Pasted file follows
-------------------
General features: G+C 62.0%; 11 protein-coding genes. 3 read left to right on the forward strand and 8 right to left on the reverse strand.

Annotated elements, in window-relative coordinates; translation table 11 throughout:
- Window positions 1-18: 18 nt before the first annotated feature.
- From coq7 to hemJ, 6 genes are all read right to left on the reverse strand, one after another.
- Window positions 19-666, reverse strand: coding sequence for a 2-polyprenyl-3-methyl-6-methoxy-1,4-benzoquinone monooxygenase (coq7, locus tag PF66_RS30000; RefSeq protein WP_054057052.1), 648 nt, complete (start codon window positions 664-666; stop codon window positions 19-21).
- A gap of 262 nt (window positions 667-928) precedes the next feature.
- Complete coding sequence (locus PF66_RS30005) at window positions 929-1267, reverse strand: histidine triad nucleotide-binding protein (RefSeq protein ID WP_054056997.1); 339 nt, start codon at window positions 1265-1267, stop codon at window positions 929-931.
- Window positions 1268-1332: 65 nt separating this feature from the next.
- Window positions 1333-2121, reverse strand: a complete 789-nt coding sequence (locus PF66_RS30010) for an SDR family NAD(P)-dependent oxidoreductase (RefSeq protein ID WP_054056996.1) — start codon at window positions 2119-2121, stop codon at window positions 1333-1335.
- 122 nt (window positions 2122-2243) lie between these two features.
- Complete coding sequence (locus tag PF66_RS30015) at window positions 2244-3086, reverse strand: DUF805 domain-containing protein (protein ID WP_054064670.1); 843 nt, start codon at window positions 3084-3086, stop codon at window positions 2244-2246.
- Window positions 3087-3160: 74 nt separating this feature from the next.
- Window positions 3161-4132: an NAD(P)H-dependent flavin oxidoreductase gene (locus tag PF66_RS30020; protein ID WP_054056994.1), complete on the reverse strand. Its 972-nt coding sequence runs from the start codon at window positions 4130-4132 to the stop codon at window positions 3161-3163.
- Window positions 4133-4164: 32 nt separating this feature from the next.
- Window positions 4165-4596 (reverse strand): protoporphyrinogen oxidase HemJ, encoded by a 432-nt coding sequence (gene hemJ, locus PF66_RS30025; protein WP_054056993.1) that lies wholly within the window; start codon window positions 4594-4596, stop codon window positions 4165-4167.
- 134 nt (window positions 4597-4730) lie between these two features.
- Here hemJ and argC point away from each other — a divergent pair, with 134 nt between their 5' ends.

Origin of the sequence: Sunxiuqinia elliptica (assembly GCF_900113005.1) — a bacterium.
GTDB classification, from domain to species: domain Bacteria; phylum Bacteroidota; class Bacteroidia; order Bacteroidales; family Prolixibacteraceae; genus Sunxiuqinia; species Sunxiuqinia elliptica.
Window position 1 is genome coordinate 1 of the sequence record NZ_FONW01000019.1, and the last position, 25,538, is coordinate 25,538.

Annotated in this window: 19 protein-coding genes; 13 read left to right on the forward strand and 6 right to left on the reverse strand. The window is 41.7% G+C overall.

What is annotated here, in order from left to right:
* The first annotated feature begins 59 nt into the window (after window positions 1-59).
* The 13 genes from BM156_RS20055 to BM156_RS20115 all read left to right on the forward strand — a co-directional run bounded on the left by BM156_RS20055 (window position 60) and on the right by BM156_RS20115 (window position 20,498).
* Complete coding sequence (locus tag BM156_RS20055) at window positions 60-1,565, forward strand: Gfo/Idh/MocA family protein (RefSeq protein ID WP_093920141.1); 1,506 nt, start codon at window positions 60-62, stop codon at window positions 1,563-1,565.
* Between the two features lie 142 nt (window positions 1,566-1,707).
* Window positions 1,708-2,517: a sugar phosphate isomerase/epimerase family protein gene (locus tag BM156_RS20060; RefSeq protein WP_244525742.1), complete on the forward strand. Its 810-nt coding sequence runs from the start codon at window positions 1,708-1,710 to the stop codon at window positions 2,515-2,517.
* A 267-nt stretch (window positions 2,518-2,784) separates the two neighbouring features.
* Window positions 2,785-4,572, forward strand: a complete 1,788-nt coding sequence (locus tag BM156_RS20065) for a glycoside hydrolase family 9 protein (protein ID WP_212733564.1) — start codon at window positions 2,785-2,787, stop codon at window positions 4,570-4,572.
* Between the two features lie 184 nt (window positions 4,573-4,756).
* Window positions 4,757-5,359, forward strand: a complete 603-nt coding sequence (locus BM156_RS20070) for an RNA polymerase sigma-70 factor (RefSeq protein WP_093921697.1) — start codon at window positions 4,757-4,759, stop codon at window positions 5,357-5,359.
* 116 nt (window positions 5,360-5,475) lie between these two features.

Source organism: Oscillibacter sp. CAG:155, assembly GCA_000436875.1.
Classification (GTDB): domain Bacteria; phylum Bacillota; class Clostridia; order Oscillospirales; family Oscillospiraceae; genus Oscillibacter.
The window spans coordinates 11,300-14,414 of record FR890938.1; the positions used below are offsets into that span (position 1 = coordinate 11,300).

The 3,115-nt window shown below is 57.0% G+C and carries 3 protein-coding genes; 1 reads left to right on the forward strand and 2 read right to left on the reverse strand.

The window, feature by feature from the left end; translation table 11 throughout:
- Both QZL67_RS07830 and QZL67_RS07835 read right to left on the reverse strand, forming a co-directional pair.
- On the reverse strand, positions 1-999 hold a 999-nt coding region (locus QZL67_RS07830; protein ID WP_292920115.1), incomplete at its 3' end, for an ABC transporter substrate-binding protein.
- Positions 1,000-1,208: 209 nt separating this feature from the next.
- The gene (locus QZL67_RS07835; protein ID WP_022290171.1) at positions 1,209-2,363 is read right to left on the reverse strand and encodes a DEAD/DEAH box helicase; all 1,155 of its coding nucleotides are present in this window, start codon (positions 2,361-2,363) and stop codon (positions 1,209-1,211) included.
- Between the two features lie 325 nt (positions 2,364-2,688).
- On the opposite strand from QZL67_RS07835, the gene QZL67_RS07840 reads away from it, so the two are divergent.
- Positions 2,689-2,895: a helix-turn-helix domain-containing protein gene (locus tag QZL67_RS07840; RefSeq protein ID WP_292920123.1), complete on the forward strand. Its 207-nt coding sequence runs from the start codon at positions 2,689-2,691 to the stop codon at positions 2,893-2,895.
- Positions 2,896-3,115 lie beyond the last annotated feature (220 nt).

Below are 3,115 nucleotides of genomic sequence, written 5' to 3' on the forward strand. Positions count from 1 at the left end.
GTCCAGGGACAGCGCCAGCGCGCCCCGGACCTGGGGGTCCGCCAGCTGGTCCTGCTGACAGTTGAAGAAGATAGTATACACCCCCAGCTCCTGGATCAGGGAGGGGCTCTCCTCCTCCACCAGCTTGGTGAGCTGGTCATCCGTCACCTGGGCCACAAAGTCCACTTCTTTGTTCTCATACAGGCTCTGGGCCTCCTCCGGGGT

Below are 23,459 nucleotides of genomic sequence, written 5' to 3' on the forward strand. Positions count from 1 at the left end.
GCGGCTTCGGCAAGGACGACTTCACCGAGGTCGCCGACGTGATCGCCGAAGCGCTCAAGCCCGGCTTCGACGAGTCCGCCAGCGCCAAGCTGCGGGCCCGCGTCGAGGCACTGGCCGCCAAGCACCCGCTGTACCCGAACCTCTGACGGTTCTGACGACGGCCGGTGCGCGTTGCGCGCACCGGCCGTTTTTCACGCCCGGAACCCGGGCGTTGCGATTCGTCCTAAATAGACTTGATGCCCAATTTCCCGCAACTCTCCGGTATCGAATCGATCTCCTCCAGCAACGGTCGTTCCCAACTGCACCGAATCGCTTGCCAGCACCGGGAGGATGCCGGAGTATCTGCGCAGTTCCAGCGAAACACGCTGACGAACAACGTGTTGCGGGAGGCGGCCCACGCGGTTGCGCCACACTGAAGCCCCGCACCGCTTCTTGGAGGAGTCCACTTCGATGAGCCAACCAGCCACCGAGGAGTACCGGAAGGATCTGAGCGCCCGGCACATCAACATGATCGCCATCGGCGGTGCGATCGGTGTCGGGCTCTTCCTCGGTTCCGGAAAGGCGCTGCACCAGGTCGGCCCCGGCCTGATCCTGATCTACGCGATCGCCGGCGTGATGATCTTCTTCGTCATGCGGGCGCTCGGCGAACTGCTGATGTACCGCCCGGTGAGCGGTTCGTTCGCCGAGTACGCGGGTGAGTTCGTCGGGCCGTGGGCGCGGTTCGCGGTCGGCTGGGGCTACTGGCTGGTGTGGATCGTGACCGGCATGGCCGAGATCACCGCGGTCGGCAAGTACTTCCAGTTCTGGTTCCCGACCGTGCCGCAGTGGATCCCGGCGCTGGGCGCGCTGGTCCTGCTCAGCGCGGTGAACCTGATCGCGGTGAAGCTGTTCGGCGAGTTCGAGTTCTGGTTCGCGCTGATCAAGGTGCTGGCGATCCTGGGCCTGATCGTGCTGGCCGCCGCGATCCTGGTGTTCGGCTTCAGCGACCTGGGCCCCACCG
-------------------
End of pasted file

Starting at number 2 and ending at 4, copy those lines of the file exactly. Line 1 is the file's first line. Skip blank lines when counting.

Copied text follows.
Annotated elements, in window-relative coordinates; translation table 11 throughout:
- Window positions 1-18: 18 nt before the first annotated feature.
- From coq7 to hemJ, 6 genes are all read right to left on the reverse strand, one after another.